Istituto Centrale di Banche e Banchieri, 100 lire 1977

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CATALOG INFORMATION
ID Number: SB01-0101
Category: Paper Money
Description: Istituto Centrale di Banche e Banchieri, 100 lire 1977
Country or State: Italy
Year: 10.05.1977
Period: Republic (2 June 1946 - present)
Head of State/Ruler:  
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Currency: Lira
Face Value: 100 Lire
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Dimensions (B x H): 113 x 62 mm
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State of Conservation: Extremely Fine (XF)
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CATALOG VALUE
Uncirculated (Unc) € -
Extremely Fine (XF) € -
Very Fine (VF) € -
Fine (F) € -
Very Good (VG) € -
Good (G) € -
Poor (P) € -
   

HISTORICAL NOTES

In the 1970s there was a shortage of coins in Italy. Demand outstripped the small coinage minted by the Italian government. The shortage persisted, which caused merchants to pay more for coins than their face value. With the acute coin shortage, enterprising department stores introduced colored plastic discs that circulated only in their stores. Smaller merchants offered candy and other small value items from their stores since they could not make change for a customer’s purchase. Telephone tokens were also popular and filled the void created by the small denomination coins.

To address this shortage in coins, Italian banks introduced the mini-assegni (mini-checks) in denominations of 50 to 350 Lire in increments of 50 Lire. These mini-checks looked like monopoly money to replace the small denomination coins that were in short supply. They were introduced between 1975 and 1978 to relieve the shortage of coins in circulation. It was not until 1978 that the Italian government produced coins in large enough quantities to meet consumer demand. In a very short period of time after the coins shortage disappeared, the mini-assegni disappeared from the market when the banks stopped issuing them. The 30 odd banks that issued the mini-assegni profited shamelessly since a large number of the notes were never redeemed.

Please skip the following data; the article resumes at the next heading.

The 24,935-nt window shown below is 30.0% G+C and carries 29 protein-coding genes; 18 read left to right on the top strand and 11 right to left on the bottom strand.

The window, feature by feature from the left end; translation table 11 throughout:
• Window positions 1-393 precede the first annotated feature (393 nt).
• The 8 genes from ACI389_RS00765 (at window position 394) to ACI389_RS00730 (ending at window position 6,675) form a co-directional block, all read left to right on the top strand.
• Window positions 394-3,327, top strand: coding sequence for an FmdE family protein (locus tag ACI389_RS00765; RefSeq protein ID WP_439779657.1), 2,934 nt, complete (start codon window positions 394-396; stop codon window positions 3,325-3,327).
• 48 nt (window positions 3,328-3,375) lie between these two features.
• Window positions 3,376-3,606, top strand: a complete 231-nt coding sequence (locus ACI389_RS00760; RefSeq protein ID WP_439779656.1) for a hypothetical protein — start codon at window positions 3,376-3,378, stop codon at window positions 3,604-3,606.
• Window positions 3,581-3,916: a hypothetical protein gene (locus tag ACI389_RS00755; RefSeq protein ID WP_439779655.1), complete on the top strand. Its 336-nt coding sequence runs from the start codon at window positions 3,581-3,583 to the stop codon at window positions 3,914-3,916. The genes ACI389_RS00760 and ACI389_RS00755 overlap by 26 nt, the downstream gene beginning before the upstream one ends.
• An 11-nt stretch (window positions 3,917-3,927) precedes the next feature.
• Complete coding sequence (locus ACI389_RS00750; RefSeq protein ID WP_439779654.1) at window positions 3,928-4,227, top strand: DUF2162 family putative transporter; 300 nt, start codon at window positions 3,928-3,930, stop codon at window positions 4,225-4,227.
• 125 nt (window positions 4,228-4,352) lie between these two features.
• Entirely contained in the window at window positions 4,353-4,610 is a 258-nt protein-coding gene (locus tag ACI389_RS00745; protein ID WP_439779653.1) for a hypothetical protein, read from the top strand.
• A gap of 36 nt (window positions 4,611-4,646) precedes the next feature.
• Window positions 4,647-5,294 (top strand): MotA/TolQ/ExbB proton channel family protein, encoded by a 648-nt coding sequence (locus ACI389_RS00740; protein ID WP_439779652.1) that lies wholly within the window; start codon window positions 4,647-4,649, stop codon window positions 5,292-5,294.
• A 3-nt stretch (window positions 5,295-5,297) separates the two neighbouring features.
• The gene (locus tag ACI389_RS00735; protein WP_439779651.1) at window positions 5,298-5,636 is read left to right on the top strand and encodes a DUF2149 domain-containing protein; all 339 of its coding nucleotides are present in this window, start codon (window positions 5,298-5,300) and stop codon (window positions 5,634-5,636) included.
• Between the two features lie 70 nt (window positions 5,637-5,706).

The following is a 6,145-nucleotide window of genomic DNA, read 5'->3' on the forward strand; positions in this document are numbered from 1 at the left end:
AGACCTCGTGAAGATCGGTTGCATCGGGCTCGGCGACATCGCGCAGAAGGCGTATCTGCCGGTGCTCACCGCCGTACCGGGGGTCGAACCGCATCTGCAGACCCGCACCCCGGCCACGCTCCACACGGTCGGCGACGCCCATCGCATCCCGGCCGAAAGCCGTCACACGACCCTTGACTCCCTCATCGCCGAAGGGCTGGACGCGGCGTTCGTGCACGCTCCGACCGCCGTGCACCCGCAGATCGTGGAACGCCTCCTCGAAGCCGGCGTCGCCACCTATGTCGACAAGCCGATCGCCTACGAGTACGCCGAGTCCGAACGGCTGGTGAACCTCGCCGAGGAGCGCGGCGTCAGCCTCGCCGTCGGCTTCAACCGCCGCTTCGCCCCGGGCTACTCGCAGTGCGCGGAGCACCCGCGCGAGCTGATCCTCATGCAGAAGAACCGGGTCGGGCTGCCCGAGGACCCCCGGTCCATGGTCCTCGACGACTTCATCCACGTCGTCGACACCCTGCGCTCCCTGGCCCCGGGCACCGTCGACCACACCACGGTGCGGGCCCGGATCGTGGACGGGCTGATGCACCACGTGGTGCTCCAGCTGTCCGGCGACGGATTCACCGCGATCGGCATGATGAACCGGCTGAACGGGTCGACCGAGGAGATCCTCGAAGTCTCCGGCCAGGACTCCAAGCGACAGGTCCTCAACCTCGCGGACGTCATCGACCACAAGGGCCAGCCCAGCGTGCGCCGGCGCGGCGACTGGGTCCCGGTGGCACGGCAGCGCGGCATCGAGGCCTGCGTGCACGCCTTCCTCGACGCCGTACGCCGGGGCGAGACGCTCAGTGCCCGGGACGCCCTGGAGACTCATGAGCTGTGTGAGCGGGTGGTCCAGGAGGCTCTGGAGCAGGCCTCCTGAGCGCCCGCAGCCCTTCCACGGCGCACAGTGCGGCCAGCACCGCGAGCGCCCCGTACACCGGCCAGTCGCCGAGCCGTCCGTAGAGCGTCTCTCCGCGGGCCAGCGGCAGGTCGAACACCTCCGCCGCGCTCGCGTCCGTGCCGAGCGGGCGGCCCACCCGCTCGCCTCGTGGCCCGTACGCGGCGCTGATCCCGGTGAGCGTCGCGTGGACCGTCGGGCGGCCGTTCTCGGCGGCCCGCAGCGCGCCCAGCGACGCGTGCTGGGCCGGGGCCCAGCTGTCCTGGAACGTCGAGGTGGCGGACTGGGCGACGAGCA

So the question remains – what caused the shortage? Italy suffered a chronic shortage of coins since they were made of stainless steel. Italian 50 Lire and 100 Lire coins were made of an alloy of iron, chromium and nickel. While the Italian currency was declining in value, the metal value surpassed their nominal value and enterprising citizens melted down the coins for profit causing the crisis.

The Italian government was slow to react to the crisis. In 1977 Italy introduced the aluminum-bronze 200 lire coins and the bi-metallic 500 lire coin followed in 1982 with the value in Braille for the very first time. In 1978 there were 835 different types of mini-assegni in circulation for a total value of 200 Billion Lire when the Italian coin crisis ended.